Wednesday, August 20th 2014
We walked to St John Street and caught a number 341 bus to Waterloo. Our train was due to leave at 9:25 and so we were not in a rush. I knew we were heading to Weymouth in Dorset but that was all. We had booked the train tickets together but Tigger had arranged the hotel, telling me simply that it was a “surprise”.
Weymouth, in the county of Dorset, comes as a set with with the Isle of Portland from whence comes the famous white Portland stone extensively used for making beautiful buildings. Though the name Weymouth now refers to the whole of the urban area, it was once just the name of a port attached to Melcombe Regis, Weymouth being on the north side of the river and Melcombe on the south. Weymouth has a somewhat complicated relationship with the river Wey and the sea which lies on both sides of it.
A startling feature of the area is what appears on the above map as an almost straight white ribbon running up the west coast but separated from it. This is the famous Chesil Beach and a clue to its nature is found in its name. This comes from Anglo-Saxon ceosel, meaning ‘gravel’ or ‘shingle’. Chesil Beach is a feature of the kind called a ‘barrier beach’ resulting from deposition of material by ocean currents. It is 18 miles (29km) long and is divided from the mainland by the Fleet Lagoon.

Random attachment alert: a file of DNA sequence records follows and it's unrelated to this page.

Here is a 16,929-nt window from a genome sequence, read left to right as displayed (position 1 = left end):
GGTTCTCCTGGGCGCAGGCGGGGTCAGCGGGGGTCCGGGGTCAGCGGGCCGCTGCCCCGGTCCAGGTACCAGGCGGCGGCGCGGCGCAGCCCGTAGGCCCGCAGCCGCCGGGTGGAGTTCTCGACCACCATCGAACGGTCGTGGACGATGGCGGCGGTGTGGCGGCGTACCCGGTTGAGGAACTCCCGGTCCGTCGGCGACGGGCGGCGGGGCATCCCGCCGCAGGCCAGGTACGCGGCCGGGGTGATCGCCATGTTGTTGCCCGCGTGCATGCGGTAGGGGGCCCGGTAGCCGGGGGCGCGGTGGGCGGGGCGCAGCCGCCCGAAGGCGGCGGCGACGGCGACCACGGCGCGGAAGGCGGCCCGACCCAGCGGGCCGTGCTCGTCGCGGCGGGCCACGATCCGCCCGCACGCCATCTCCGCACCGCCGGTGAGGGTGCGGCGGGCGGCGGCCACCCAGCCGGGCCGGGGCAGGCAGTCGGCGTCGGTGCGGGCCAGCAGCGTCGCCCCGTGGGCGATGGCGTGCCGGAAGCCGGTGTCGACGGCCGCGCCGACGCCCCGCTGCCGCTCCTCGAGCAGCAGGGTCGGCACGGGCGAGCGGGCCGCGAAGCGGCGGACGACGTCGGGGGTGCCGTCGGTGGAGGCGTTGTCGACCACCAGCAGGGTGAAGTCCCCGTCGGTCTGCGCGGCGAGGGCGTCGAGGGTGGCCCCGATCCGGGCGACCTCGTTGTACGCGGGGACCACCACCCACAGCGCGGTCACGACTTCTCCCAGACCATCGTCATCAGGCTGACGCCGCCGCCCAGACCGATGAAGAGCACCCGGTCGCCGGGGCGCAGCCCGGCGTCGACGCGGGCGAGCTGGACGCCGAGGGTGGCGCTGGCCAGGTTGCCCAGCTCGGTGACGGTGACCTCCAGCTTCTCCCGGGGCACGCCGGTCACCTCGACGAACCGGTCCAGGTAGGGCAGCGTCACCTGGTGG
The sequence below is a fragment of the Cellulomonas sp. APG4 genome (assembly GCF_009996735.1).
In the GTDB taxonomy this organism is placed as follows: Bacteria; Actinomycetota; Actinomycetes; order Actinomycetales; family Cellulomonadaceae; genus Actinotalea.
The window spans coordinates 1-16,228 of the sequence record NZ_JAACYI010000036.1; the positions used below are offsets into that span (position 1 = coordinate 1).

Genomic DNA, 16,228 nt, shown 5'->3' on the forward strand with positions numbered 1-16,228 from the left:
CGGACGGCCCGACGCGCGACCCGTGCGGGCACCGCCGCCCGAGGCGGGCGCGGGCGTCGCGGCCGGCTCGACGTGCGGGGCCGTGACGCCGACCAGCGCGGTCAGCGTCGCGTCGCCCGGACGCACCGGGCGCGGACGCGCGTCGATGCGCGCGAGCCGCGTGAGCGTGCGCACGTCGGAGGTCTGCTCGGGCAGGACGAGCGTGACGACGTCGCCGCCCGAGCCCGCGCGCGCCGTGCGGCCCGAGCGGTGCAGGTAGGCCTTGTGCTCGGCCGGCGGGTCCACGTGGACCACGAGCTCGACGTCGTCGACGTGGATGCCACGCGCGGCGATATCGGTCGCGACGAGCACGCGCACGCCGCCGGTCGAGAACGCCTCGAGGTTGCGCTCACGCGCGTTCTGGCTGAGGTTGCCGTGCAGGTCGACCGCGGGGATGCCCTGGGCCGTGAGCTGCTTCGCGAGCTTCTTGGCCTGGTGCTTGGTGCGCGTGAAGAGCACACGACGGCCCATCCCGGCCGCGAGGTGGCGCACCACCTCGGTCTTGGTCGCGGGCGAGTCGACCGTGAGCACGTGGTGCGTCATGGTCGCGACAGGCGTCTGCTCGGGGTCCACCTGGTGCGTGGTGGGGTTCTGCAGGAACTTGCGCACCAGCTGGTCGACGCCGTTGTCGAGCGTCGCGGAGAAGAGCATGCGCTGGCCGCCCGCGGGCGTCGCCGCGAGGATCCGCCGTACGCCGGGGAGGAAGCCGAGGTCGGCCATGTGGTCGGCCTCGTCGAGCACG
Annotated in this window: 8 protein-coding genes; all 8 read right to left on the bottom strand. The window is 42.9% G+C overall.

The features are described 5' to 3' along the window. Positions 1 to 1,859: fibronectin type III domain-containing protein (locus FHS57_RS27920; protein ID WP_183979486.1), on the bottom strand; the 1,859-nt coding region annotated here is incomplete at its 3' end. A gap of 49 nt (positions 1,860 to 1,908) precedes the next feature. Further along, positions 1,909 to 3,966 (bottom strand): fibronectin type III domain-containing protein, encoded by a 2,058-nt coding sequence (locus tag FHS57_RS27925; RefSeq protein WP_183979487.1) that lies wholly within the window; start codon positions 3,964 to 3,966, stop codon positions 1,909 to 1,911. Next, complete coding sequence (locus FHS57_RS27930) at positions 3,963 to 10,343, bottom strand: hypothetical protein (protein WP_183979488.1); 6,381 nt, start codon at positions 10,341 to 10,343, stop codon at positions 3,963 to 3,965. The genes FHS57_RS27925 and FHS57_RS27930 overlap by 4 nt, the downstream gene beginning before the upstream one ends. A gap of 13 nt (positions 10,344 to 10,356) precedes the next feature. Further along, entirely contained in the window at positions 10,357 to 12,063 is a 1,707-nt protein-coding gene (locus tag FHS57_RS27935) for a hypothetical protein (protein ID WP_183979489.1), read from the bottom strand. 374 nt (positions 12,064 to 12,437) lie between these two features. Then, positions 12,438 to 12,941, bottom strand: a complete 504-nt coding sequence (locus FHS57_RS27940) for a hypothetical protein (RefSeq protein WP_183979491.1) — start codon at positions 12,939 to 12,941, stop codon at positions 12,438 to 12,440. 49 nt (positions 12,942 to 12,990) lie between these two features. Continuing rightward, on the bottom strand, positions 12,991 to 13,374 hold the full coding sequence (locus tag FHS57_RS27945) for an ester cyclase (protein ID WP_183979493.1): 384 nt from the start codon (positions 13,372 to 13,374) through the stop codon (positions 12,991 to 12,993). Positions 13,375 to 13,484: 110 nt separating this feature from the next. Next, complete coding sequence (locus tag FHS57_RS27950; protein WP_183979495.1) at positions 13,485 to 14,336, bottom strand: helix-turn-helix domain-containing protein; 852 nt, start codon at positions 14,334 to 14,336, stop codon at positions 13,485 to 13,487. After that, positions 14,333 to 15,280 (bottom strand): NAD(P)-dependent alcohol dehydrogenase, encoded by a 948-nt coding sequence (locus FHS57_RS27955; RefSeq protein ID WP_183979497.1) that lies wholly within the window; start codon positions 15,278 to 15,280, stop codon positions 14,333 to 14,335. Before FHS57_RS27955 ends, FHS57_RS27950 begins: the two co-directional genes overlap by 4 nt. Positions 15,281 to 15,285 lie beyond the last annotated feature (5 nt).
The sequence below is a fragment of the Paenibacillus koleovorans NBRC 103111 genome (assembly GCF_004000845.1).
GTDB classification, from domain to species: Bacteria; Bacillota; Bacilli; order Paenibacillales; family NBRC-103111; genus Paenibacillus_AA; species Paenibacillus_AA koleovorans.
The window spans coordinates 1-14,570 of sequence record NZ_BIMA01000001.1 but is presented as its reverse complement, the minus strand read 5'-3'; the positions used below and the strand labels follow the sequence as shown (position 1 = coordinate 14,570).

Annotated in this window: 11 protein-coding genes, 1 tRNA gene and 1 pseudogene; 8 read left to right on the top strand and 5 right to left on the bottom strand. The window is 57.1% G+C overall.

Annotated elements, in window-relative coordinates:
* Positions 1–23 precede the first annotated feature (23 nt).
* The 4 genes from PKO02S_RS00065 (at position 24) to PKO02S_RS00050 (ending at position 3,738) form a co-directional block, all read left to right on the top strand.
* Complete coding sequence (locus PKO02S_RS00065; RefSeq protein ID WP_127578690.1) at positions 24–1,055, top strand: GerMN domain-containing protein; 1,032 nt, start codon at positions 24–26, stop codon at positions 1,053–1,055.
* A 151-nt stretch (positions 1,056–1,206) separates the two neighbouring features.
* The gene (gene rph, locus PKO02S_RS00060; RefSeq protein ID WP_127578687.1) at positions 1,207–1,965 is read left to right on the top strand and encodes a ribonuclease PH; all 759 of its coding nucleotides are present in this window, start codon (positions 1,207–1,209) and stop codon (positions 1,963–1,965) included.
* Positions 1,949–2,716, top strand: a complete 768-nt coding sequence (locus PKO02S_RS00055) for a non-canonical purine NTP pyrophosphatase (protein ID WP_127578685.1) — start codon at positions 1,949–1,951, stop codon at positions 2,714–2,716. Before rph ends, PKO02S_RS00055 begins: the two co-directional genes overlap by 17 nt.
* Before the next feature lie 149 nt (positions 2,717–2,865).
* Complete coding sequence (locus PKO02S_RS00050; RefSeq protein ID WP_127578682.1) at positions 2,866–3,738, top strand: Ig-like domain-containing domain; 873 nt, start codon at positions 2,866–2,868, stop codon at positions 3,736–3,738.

We had visited Weymouth before, spending a week there in 2007 (see Weymouth 2007) and making a day trip to it in 2009 (see Weymouth on a tenner). I then found it a sedate but attractive seaside town of the sort that I like. What impression would I gain from it this time?
On arrival at Weymouth, we made out way to the hotel. This turned out to be part of the “surprise” mentioned by Tigger: the hotel was right on the seafront with a view of the beach and bay. For a seaside holiday, one could not ask for a better location. There was another side to the “surprise”, however, one that pleased me less.
The day of our arrival, I discovered, was the day of the annual Weymouth Carnival. This meant that the town was crowded out with people coming to see the procession and other associated events and that, worse, there was a fun fair lined up along the seafront near our hotel. If there is one thing that is guaranteed to put me in a bad mood, it is crowds. Crowds make me anxious and frustrated and the denser the crowd, the worse I feel. This crowd was one of the densest I have been in for a long time.